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Since launching in the UK in 2010 Groupon has achieved an astonishing rate of growth that is almost unrivalled in any other industry.
But, as was inevitable for a business that grew so big so fast, Groupon has also seen its fair share of negative headlines.
In December last year the OFT revealed that the company had breached UK advertising regulations 48 times, leading to an investigation into its business practices.
Then there’s the ‘accounting issues’ which have seen the companies share price drop from a high of $29 to less than $5 in less than year.
So what's next for Groupon? How can the company continue to evolve, while at the same time helping daily deals to become a more established and respected industry?
I spoke to Groupon’s UK MD Roy Blanga to find out.
The daily deals market has become extremely saturated. How can Groupon hope to differentiate itself from the competition?
When you think about this industry you always have to think about the two angles – there’s the merchant angle, which is the businesses that decide to use us to promote their products and services, and there’s the customer side, which is the consumers who decide to use us to buy new things.
The way we can differentiate ourselves is to continue to add value to both sides of the coin.
So for the merchants you make sure you constantly deliver the volumes they are expecting and provide the tools and the support to help them deliver the returns on those promotions.
And on the customer side we need to make sure that we constantly have good deals and maintain a high level of engagement.
Anyone can come up with one great deal, but the difficulty is to do it on a consistent basis and constantly deliver great value to your merchants and great experiences to your customers.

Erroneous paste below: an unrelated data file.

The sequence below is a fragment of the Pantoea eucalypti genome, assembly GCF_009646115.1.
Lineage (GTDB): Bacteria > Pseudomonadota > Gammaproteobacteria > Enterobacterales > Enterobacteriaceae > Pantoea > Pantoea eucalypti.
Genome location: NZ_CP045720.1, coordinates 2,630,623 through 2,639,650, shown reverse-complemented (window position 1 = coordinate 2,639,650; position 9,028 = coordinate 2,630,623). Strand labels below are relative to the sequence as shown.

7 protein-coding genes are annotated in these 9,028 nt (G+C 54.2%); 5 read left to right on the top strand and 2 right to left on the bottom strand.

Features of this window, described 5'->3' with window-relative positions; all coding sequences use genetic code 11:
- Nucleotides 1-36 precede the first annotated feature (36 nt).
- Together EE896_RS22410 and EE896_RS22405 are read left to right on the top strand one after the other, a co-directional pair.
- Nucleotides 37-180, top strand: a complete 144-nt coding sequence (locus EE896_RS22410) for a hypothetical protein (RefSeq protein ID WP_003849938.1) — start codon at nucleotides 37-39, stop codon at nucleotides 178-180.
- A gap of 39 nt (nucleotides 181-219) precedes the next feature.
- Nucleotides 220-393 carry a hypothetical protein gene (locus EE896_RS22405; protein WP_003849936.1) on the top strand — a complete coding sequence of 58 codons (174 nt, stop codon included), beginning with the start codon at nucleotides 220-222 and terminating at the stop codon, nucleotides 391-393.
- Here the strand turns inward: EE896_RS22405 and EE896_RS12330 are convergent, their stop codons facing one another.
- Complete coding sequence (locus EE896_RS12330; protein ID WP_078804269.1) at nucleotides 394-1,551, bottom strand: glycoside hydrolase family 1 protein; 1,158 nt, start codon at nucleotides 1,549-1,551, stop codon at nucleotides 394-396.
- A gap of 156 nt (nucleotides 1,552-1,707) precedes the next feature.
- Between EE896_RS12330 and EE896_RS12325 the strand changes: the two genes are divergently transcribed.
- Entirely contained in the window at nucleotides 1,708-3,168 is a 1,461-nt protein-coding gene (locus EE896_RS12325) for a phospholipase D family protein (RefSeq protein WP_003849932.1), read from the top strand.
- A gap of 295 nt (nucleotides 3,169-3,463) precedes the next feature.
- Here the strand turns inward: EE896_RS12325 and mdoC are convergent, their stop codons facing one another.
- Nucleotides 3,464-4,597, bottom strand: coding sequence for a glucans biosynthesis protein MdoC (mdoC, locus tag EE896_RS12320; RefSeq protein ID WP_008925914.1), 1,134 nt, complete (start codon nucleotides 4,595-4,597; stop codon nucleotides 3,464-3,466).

It must be a huge pressure on yourself and on your staff trying to come up with new deals every day in so many different cities. As the business grows will it become more difficult to find deals that cater to the number of customers you have?
Well it’s always a challenge to find new things to excite the customers, but we’ve been doing it now in the UK for a few years and I think we’ve been quite successful.
It’s just part of the job to find something new that will excite the customers and maintain that level of engagement.
So yes, it is difficult, but that’s part of what helps to differentiate us from the competition.
The daily deal industry, and Groupon in particular, has gotten a lot of bad press recently. Do you think that merchants and consumers still trust the industry?
I don’t think people have necessarily lost trust in the industry because the response from customers and the customer service feedback is quite positive.
The latest survey that we ran found that around 8 or 9 out of 10 customers who had previously bought a deal from us would recommend us to a friend.
It is true that there have been some instances where the deals have not worked as we expected them to or the customer experience wasn’t in line with what we wanted them to have.
But what we think we’ve been doing increasingly well is to minimise those issues and also be very proactive in fixing problems as quickly as possible and learn from those mistakes.
As a company we’ve had a strong evolution over the past 12 months and I think we are very well equipped to make sure that customers have a great experience.
Do you think there’s a fundamental problem with trusting your brand image to hundreds of smaller retailers around the country?
Well it’s about making sure you are working with the right merchants and the right partners.
And obviously it is in the merchant’s best interest to deliver a good experience as the deal is designed to benefit them in the long term, which won’t happen if the customers aren’t happy.
So as long as we do the right checks and the right due diligence then we can minimise those risks. We have a significant number of departments working to make sure that problems don’t arise.